5: K.I.S.S. (keep it Simple, Stupid.) So what is the “lore” of the first game? There was someone working at Freddy’s who, presumably, murdered a child at the store location and stuffed their body into an inactive suit to hide the evidence. Now none of the animatronics are working right. It’s based partially on a real life event, where a Chuck. E. Cheese employee was fired, came back after hours, and murdered 5 employees cleaning up for the night. THAT is scary. It’s an event we can process. A crazed wacko kills a child, tries to hide the evidence, and it happens at a location. We throw in a weird supernatural twist that “now the animatronics are acting weird” that’s CREEPY.

Now… what’s the lore of the other games?

Erm… well there’s this guy who worked at Freddy’s who killed a bunch of kids and hid them in animatronic suits, and then the ghost of the first kid gave them all life so they could be haunted suits so they want revenge on the security guard because he’s the one who killed them so the security guard came back after the place was closed down so he could further hide the evidence by destroying the animatronics but then the ghost children chased him down so he climbed into a suit and was killed himself so then HE became a haunted animatronic suit and also there’s a kid who’s like in a hopsital because he got hurt at the pizzaria and he’s having like nightmares or is in a come or something and then there’s like this dude who builds these animatronics and he made one that can make ice cream but it killed his daughter at a party by accident and nobody can figure out why or how it happened and she is like a ghost although we don’t really know why and now she wants to use the security guard so she can possess him to free herself of her animatronic body so she can walk around in the real world as a skinwalker to achieve…. something?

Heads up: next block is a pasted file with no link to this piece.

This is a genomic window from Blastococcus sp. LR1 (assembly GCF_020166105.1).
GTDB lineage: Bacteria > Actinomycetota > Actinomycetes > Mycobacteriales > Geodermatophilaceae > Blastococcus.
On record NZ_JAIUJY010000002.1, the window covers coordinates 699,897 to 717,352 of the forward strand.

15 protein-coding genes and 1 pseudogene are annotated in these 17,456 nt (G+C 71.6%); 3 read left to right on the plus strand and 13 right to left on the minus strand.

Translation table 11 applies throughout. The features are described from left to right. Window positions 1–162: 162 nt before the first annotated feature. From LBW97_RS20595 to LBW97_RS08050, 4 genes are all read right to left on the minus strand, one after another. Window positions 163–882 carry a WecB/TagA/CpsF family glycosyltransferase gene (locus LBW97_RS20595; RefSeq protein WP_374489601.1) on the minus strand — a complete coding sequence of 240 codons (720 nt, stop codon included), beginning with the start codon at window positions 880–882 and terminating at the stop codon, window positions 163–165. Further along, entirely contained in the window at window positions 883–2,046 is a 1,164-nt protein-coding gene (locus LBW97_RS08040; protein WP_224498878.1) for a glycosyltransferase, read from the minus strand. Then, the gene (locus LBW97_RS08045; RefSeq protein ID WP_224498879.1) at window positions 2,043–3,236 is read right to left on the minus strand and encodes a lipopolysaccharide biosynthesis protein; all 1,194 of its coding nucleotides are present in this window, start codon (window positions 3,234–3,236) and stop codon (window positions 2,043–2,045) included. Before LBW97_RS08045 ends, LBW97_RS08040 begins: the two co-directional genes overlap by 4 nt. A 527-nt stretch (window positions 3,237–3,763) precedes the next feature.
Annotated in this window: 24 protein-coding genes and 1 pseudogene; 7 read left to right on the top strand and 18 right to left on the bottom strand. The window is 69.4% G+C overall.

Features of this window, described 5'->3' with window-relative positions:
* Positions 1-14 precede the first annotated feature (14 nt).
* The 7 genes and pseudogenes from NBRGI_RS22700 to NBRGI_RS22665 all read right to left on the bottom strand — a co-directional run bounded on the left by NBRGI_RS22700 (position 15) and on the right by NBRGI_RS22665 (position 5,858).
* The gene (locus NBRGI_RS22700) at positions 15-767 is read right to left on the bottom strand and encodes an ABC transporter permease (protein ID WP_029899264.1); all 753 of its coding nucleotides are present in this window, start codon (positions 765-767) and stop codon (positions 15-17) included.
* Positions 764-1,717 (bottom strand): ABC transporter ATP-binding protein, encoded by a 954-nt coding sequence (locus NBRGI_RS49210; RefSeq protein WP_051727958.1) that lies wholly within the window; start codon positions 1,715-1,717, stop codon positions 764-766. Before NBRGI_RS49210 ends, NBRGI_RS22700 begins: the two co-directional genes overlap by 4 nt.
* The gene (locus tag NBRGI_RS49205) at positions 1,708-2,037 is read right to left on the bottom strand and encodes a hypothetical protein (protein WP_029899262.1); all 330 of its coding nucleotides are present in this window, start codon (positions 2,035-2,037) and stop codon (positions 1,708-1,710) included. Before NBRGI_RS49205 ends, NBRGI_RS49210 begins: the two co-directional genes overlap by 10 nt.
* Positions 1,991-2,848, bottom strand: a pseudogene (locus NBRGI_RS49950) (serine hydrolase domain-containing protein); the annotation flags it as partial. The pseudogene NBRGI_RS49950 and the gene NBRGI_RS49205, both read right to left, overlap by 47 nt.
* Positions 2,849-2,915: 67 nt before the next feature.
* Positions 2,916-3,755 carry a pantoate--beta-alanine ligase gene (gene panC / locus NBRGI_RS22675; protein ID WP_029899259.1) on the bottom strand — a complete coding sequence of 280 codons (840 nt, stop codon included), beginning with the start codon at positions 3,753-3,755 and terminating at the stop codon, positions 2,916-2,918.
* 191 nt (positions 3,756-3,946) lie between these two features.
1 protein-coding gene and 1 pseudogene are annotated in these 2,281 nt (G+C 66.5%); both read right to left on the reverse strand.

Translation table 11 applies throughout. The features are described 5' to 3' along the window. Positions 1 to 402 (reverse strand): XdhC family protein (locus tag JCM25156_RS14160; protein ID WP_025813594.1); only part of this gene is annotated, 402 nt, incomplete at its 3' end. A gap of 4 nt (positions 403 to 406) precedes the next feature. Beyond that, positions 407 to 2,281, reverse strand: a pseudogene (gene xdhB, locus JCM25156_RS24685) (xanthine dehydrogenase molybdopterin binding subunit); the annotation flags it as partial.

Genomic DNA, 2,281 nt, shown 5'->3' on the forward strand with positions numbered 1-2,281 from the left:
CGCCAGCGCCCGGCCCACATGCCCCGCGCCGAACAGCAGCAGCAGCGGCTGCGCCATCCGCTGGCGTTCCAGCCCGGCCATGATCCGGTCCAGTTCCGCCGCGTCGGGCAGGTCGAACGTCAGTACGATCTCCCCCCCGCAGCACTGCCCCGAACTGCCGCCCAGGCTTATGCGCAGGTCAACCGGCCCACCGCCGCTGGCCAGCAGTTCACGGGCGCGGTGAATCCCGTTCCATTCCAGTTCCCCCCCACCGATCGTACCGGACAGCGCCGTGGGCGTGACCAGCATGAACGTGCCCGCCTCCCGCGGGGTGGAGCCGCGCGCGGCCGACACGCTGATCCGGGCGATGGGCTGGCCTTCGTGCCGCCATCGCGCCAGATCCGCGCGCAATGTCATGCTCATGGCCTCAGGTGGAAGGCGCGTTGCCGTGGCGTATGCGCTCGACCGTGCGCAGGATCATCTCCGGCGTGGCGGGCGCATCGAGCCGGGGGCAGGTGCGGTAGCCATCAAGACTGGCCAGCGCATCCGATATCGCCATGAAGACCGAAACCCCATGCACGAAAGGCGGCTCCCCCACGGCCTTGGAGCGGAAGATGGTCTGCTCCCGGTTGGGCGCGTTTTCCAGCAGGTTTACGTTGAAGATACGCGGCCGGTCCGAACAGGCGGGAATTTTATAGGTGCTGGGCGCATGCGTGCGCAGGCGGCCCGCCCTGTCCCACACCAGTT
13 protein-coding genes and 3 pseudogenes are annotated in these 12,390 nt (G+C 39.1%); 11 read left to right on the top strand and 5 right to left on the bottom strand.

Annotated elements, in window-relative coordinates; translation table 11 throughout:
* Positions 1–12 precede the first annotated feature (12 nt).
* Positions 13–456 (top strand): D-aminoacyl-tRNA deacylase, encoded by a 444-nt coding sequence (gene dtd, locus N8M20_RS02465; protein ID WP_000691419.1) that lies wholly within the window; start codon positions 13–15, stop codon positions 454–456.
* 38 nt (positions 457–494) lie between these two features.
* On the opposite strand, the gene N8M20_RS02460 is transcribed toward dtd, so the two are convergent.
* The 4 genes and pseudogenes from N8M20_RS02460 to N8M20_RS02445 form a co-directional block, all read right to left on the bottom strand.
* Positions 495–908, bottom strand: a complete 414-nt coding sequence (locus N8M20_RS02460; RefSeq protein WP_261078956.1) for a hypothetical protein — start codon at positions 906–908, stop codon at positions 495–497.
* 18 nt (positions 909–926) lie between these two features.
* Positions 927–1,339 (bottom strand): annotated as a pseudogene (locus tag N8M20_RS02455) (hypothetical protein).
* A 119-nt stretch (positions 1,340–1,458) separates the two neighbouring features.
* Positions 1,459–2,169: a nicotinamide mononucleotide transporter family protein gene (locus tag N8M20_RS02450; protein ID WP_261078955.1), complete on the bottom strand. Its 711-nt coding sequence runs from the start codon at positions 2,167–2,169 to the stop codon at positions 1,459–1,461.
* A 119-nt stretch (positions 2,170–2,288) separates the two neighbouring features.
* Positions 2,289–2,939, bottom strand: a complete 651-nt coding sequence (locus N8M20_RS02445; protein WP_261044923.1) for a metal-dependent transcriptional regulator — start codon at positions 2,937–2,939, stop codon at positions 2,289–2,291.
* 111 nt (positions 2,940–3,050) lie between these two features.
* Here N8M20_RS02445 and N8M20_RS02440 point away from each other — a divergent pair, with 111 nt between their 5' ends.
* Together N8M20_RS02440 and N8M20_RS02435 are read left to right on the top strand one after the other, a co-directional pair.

…….

The simpler story, based on a real event, of a child murderer and the possibility of ghosts (not the absolute proof of ghosts either I might add. That came in the later games) is scary because it is simple, and it is something far closer to something that COULD really happen (and in some ways DID happen) and the supernatural element is just downplayed enough to make us uncomfortable. There’s no “mystery”. There is vagueness, but no big puzzle to unsolve. It’s a situation that’s very dirty, ugly, and sadly very close to reality.